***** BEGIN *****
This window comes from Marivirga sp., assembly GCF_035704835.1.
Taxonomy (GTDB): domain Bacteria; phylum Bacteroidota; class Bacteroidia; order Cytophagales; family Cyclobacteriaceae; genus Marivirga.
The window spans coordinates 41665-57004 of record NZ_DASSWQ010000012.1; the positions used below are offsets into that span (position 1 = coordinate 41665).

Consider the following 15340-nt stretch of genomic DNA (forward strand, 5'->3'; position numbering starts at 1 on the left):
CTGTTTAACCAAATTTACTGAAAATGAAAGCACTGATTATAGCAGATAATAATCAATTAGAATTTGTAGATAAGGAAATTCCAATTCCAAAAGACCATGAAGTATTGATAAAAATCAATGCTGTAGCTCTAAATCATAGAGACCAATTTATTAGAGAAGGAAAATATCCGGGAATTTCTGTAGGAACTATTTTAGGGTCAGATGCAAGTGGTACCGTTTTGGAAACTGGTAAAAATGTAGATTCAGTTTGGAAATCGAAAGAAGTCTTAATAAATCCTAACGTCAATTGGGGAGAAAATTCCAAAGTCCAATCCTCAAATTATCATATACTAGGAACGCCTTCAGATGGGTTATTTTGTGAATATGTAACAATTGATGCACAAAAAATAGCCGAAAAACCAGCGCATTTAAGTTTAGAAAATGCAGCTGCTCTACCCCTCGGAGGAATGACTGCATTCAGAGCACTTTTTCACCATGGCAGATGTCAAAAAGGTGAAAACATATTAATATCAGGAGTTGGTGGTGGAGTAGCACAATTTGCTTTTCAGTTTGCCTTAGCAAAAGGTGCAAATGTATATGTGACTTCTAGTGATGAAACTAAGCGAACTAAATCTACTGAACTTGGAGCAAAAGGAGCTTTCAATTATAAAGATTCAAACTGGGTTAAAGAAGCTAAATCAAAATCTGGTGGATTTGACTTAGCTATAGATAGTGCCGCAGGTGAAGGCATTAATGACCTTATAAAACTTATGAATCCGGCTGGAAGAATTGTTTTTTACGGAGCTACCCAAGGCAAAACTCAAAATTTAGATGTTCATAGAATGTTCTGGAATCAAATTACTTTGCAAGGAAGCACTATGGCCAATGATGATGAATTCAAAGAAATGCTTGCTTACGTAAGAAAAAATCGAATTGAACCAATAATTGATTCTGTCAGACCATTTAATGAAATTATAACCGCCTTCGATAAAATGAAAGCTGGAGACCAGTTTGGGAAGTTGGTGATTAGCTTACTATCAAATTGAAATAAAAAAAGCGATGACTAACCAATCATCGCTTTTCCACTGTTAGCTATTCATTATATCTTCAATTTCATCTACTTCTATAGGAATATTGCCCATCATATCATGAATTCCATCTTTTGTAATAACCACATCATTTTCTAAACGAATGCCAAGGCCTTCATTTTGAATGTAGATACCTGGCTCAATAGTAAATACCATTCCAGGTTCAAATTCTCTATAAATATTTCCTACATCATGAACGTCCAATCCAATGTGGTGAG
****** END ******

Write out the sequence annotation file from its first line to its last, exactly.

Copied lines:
This window comes from Marivirga sp., assembly GCF_035704835.1.
Taxonomy (GTDB): domain Bacteria; phylum Bacteroidota; class Bacteroidia; order Cytophagales; family Cyclobacteriaceae; genus Marivirga.
The window spans coordinates 41665-57004 of record NZ_DASSWQ010000012.1; the positions used below are offsets into that span (position 1 = coordinate 41665).

Consider the following 15340-nt stretch of genomic DNA (forward strand, 5'->3'; position numbering starts at 1 on the left):
CTGTTTAACCAAATTTACTGAAAATGAAAGCACTGATTATAGCAGATAATAATCAATTAGAATTTGTAGATAAGGAAATTCCAATTCCAAAAGACCATGAAGTATTGATAAAAATCAATGCTGTAGCTCTAAATCATAGAGACCAATTTATTAGAGAAGGAAAATATCCGGGAATTTCTGTAGGAACTATTTTAGGGTCAGATGCAAGTGGTACCGTTTTGGAAACTGGTAAAAATGTAGATTCAGTTTGGAAATCGAAAGAAGTCTTAATAAATCCTAACGTCAATTGGGGAGAAAATTCCAAAGTCCAATCCTCAAATTATCATATACTAGGAACGCCTTCAGATGGGTTATTTTGTGAATATGTAACAATTGATGCACAAAAAATAGCCGAAAAACCAGCGCATTTAAGTTTAGAAAATGCAGCTGCTCTACCCCTCGGAGGAATGACTGCATTCAGAGCACTTTTTCACCATGGCAGATGTCAAAAAGGTGAAAACATATTAATATCAGGAGTTGGTGGTGGAGTAGCACAATTTGCTTTTCAGTTTGCCTTAGCAAAAGGTGCAAATGTATATGTGACTTCTAGTGATGAAACTAAGCGAACTAAATCTACTGAACTTGGAGCAAAAGGAGCTTTCAATTATAAAGATTCAAACTGGGTTAAAGAAGCTAAATCAAAATCTGGTGGATTTGACTTAGCTATAGATAGTGCCGCAGGTGAAGGCATTAATGACCTTATAAAACTTATGAATCCGGCTGGAAGAATTGTTTTTTACGGAGCTACCCAAGGCAAAACTCAAAATTTAGATGTTCATAGAATGTTCTGGAATCAAATTACTTTGCAAGGAAGCACTATGGCCAATGATGATGAATTCAAAGAAATGCTTGCTTACGTAAGAAAAAATCGAATTGAACCAATAATTGATTCTGTCAGACCATTTAATGAAATTATAACCGCCTTCGATAAAATGAAAGCTGGAGACCAGTTTGGGAAGTTGGTGATTAGCTTACTATCAAATTGAAATAAAAAAAGCGATGACTAACCAATCATCGCTTTTCCACTGTTAGCTATTCATTATATCTTCAATTTCATCTACTTCTATAGGAATATTGCCCATCATATCATGAATTCCATCTTTTGTAATAACCACATCATTTTCTAAACGAATGCCAAGGCCTTCATTTTGAATGTAGATACCTGGCTCAATAGTAAATACCATTCCAGGTTCAAATTCTCTATAAATATTTCCTACATCATGAACGTCCAATCCAATGTGGTGAG